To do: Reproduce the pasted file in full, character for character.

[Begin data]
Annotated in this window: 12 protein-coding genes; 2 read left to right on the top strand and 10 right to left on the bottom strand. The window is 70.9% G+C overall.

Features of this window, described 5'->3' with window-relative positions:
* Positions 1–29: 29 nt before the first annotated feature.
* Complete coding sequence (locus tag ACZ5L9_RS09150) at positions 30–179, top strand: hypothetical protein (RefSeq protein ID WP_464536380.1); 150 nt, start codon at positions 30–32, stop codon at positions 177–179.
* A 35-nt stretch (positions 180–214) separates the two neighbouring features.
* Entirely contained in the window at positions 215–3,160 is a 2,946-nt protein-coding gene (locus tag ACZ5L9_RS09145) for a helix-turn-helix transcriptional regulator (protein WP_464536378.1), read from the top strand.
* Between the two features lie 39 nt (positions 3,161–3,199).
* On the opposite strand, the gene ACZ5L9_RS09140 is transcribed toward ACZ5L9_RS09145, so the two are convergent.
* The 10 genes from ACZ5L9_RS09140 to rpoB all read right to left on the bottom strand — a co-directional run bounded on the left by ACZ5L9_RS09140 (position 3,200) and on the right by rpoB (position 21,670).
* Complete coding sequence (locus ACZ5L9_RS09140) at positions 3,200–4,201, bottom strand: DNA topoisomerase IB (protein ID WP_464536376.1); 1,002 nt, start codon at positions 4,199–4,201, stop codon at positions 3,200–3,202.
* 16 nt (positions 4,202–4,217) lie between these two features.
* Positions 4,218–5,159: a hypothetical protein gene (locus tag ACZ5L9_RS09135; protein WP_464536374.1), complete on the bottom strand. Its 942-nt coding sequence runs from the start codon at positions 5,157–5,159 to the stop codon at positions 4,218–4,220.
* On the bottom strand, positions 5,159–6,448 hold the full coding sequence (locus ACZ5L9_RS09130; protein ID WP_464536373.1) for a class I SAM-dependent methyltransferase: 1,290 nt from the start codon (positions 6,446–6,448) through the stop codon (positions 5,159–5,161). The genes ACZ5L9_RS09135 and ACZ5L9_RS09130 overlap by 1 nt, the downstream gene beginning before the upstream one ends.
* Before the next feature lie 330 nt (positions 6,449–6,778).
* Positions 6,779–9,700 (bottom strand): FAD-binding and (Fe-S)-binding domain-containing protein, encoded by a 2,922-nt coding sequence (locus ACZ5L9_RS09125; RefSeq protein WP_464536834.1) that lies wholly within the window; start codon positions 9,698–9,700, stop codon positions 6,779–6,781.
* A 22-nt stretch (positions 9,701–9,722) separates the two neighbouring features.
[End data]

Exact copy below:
Annotated in this window: 12 protein-coding genes; 2 read left to right on the top strand and 10 right to left on the bottom strand. The window is 70.9% G+C overall.

Features of this window, described 5'->3' with window-relative positions:
* Positions 1–29: 29 nt before the first annotated feature.
* Complete coding sequence (locus tag ACZ5L9_RS09150) at positions 30–179, top strand: hypothetical protein (RefSeq protein ID WP_464536380.1); 150 nt, start codon at positions 30–32, stop codon at positions 177–179.
* A 35-nt stretch (positions 180–214) separates the two neighbouring features.
* Entirely contained in the window at positions 215–3,160 is a 2,946-nt protein-coding gene (locus tag ACZ5L9_RS09145) for a helix-turn-helix transcriptional regulator (protein WP_464536378.1), read from the top strand.
* Between the two features lie 39 nt (positions 3,161–3,199).
* On the opposite strand, the gene ACZ5L9_RS09140 is transcribed toward ACZ5L9_RS09145, so the two are convergent.
* The 10 genes from ACZ5L9_RS09140 to rpoB all read right to left on the bottom strand — a co-directional run bounded on the left by ACZ5L9_RS09140 (position 3,200) and on the right by rpoB (position 21,670).
* Complete coding sequence (locus ACZ5L9_RS09140) at positions 3,200–4,201, bottom strand: DNA topoisomerase IB (protein ID WP_464536376.1); 1,002 nt, start codon at positions 4,199–4,201, stop codon at positions 3,200–3,202.
* 16 nt (positions 4,202–4,217) lie between these two features.
* Positions 4,218–5,159: a hypothetical protein gene (locus tag ACZ5L9_RS09135; protein WP_464536374.1), complete on the bottom strand. Its 942-nt coding sequence runs from the start codon at positions 5,157–5,159 to the stop codon at positions 4,218–4,220.
* On the bottom strand, positions 5,159–6,448 hold the full coding sequence (locus ACZ5L9_RS09130; protein ID WP_464536373.1) for a class I SAM-dependent methyltransferase: 1,290 nt from the start codon (positions 6,446–6,448) through the stop codon (positions 5,159–5,161). The genes ACZ5L9_RS09135 and ACZ5L9_RS09130 overlap by 1 nt, the downstream gene beginning before the upstream one ends.
* Before the next feature lie 330 nt (positions 6,449–6,778).
* Positions 6,779–9,700 (bottom strand): FAD-binding and (Fe-S)-binding domain-containing protein, encoded by a 2,922-nt coding sequence (locus ACZ5L9_RS09125; RefSeq protein WP_464536834.1) that lies wholly within the window; start codon positions 9,698–9,700, stop codon positions 6,779–6,781.
* A 22-nt stretch (positions 9,701–9,722) separates the two neighbouring features.